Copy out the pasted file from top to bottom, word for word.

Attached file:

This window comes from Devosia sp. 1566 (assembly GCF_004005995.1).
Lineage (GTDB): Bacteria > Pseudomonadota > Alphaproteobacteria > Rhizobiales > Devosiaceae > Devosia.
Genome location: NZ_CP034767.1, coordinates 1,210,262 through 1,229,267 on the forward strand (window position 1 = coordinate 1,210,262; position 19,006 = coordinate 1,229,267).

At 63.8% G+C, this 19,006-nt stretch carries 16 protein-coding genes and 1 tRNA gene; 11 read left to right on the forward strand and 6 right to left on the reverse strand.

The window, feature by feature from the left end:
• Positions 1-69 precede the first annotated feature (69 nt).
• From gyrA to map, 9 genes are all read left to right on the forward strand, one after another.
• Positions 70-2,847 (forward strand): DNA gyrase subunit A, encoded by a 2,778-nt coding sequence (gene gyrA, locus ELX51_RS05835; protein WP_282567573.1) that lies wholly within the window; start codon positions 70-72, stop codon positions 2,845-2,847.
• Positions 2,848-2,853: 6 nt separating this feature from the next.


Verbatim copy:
This window comes from Devosia sp. 1566 (assembly GCF_004005995.1).
Lineage (GTDB): Bacteria > Pseudomonadota > Alphaproteobacteria > Rhizobiales > Devosiaceae > Devosia.
Genome location: NZ_CP034767.1, coordinates 1,210,262 through 1,229,267 on the forward strand (window position 1 = coordinate 1,210,262; position 19,006 = coordinate 1,229,267).

At 63.8% G+C, this 19,006-nt stretch carries 16 protein-coding genes and 1 tRNA gene; 11 read left to right on the forward strand and 6 right to left on the reverse strand.

The window, feature by feature from the left end:
• Positions 1-69 precede the first annotated feature (69 nt).
• From gyrA to map, 9 genes are all read left to right on the forward strand, one after another.
• Positions 70-2,847 (forward strand): DNA gyrase subunit A, encoded by a 2,778-nt coding sequence (gene gyrA, locus ELX51_RS05835; protein WP_282567573.1) that lies wholly within the window; start codon positions 70-72, stop codon positions 2,845-2,847.
• Positions 2,848-2,853: 6 nt separating this feature from the next.